Arranged by Duke Ellington and Billy Strayhorn, Prepared by Dylan Canterbury, Rob DuBoff, and Jeffrey Sultanof
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Cat #: JLP-7564


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Edition: Jazz Combo Arrangement

Description: Swing - Medium

Publisher: Jazz Lines Publications

It's no secret that the end of the big band craze left many a notable bandleader struggling to make ends meet from the mid-1940s on. Even Duke Ellington was no exception to this rule, at times only able to keep his bands afloat due to a steady stream of royalties from his many compositions. During these lean times, Ellington would occasionally form combos of his sidemen to bring into the studio. These combo recordings were mostly kept private until after Ellington's passing in 1974 and served as a quick paycheck for the otherwise underemployed musicians. This suite of six relatively obscure Ellington/Strayhorn compositions (originally strung together under the title "Hi-Fi-Fo-Fum") was recorded in 1967, but was not released to the public until 1986.

The band on this recording was Johnny Hodges on alto sax, Paul Gonsalves on tenor sax, Harry Carney on baritone sax, Cat Anderson on trumpet (who employs a plunger mute through the entire suite), Lawrence Brown on trombone, Ellington on piano, John Lamb on bass, and Rufus Jones on drums. Most of the original manuscripts were simple lead sheets, but this version has been reconstructed to mimic the solo orders, unwritten backgrounds, etc. of the original recording.

Movement 1: "Intimacy Of The Blues"

Recorded by the full Ellington band around the same time for the Strayhorn tribute album "...and his mother called him Bill," this movement is easily the best known tune of the suite. Its simple but highly catchy melody and steadily rollicking groove make it an ideal way to start things off. The soloists on the recording are Hodges and Brown, with some likely improvised backgrounds behind each. An optional ending has been included to allow for live performances to avoid attempting the booth fade out of the original recording.

Movement 2: "Out South"

A plucky Ellington piano introduction leads into a melody that, while similar in tempo and feel to the previous movement, is a bit more gospel influenced and earthier sounding. Once again, Brown and Hodges are the primary soloists, swapping turns on the A sections and bridge of the 32 bar form for each chorus. The melody is stated twice, serving double duty as a background figure for the soloists.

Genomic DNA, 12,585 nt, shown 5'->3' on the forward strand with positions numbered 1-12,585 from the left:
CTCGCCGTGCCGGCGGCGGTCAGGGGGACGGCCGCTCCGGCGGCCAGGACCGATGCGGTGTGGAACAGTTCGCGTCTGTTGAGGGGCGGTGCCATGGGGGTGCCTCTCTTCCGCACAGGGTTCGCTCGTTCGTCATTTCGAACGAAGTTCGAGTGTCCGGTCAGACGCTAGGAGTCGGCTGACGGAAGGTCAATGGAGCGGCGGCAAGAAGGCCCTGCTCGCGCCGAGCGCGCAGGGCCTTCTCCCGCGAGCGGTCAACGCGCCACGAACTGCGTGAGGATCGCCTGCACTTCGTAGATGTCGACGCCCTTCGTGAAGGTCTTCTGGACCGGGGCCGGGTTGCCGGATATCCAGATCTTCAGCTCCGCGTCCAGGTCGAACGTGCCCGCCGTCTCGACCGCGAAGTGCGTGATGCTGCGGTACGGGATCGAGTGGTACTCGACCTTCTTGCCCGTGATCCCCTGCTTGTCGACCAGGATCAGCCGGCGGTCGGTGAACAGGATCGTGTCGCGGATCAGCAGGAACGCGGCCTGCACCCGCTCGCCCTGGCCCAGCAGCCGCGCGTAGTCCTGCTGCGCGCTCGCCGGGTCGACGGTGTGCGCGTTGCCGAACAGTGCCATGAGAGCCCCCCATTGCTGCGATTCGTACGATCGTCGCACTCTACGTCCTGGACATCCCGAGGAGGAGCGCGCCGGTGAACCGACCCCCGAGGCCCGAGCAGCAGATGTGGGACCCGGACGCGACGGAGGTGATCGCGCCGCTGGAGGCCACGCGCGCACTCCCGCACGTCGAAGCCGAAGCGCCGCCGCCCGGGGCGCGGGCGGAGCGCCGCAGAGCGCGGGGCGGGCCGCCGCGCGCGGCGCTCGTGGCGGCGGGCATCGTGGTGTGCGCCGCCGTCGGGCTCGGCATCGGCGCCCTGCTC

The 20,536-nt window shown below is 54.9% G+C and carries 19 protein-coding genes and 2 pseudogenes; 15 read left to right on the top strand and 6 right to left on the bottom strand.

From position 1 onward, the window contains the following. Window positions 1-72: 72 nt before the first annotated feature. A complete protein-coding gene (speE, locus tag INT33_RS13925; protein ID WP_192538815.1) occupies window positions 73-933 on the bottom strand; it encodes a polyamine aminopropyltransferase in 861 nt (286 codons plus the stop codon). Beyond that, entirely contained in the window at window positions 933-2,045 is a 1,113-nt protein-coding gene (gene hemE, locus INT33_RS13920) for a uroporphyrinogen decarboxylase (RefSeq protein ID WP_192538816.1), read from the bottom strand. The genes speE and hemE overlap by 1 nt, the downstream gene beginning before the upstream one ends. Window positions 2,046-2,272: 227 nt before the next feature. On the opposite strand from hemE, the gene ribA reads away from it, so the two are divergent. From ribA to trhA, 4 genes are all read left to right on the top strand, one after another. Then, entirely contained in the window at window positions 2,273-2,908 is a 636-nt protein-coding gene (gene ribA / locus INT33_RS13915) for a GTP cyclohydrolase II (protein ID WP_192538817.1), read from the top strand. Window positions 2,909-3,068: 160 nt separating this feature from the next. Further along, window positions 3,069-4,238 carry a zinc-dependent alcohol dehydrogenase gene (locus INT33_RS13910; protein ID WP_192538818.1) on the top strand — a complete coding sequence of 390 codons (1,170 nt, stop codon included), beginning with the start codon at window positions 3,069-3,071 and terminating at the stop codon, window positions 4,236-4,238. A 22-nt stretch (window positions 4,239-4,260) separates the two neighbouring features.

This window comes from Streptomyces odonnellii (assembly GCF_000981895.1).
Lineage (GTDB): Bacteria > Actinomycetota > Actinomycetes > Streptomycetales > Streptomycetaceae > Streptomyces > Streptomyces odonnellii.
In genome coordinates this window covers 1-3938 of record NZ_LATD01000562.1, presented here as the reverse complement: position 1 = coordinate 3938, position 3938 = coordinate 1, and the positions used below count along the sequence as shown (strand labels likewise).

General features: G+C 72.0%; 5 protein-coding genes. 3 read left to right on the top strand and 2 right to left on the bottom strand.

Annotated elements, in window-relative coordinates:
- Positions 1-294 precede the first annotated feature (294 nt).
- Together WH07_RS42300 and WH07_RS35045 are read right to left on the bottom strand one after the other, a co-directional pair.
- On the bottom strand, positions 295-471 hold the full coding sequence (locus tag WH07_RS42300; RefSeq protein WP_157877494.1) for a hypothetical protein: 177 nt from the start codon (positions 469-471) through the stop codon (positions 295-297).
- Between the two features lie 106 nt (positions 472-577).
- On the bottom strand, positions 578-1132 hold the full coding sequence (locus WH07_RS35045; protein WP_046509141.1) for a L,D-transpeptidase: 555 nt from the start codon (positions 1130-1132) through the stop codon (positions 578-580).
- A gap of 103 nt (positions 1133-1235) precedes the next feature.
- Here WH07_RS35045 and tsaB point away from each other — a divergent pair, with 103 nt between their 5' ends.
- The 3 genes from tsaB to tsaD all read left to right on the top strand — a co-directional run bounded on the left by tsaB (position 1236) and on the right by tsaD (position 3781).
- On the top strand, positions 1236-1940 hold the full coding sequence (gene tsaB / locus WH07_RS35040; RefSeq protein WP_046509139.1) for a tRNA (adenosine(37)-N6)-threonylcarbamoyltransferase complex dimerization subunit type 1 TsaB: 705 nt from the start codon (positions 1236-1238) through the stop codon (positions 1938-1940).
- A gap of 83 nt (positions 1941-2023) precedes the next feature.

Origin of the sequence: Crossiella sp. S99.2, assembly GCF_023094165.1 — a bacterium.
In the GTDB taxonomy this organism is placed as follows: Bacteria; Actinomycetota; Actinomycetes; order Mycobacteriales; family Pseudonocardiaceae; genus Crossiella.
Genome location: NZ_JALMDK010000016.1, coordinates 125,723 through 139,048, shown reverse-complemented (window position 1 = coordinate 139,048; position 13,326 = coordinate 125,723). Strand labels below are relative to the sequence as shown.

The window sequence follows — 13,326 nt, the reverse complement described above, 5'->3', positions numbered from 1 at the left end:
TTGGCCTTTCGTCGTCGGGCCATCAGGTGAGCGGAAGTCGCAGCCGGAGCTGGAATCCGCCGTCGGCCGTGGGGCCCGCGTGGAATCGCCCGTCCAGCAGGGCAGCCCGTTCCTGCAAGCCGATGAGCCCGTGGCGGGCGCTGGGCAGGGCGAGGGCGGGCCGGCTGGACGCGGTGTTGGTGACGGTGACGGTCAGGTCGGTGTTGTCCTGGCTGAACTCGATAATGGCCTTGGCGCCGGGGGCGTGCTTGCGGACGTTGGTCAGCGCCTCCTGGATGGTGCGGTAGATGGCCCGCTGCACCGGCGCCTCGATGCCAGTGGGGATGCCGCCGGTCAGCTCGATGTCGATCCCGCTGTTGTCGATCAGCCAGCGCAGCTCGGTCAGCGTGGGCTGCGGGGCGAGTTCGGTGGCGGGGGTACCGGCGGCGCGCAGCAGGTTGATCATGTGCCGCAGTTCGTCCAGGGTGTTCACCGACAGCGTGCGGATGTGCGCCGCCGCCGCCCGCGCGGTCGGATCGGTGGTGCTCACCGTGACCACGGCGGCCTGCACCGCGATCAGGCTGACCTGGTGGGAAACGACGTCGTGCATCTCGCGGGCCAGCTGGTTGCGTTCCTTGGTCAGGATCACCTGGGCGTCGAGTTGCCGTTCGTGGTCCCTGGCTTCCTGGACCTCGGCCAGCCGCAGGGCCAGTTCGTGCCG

Movement 3: "Tell Me 'Bout My Baby"

This movement sees the ensemble shift away from a swing feel to a Latin groove. The tune follows a standard AABA form with a twist in the form of 10 bar A sections. Like the previous movement, the melody also serves as solo backgrounds throughout. The soloists this time are Hodges once again and Anderson. The arrangement ends with two extended vamps, one for each soloist. Anderson plays a brief solo cadenza before Ellington chimes in with two ominous chords to finish things up.

Movement 4: "Kentucky Ave, CA"

The band returns to the blues for this movement, this time in Db as opposed to Eb as before. Ellington plays an 8 bar introduction to set up a melody that can best be described as bare bones - it's clear the main goal here is to just bide time until the solos can begin. Hodges yet again kicks things off with the first solo chorus, followed by a chorus apiece from Brown, Anderson and Gonsalves. On the latter two's choruses, Hodges and Brown play a simple impromptu background. The melody is played 4 times at the end, with Hodges soloing over the top of the ensemble for the 2nd time on. A brief generic bass break sets up Ellington's final piano clank.

Movement 5: "Near North"

Easily the brightest tempo of the suite, the band launches into the simple but brisk melody right away. This movement serves as a vehicle for Gonsalves, whose bop leanings are perfect for this setting. Gonsalves plays three choruses, with some simple backgrounds from the other horns on his first and third choruses. The melody is never repeated in full, with the ending being a single A section. Gonsalves takes an extended solo cadenza prior to the band's final dissonant chord.

Movement 6: "Soul Country"

A chunky Ellington piano introduction sets up what is otherwise a rather graceful melody that has some shades of "Mood Indigo" at times. The groove returns to a Latin feel, albeit quite a bit more relaxed than before. The melody once again serves as a background for solos as well. The soloists on this final movement are Brown and Hodges. After a four bar introduction recap from Ellington, the horns play one final ascending line that leads into the warm last chord to bring the suite to a satisfying conclusion.

This arrangement is for jazz octet. It has been prepared from Ellington and Strayhorn's original sketch score and the set of parts used during the recording session. In addition, some sections were transcribed from the recording.

Full Score
Alto Saxophone
Tenor Saxophone
Baritone Saxophone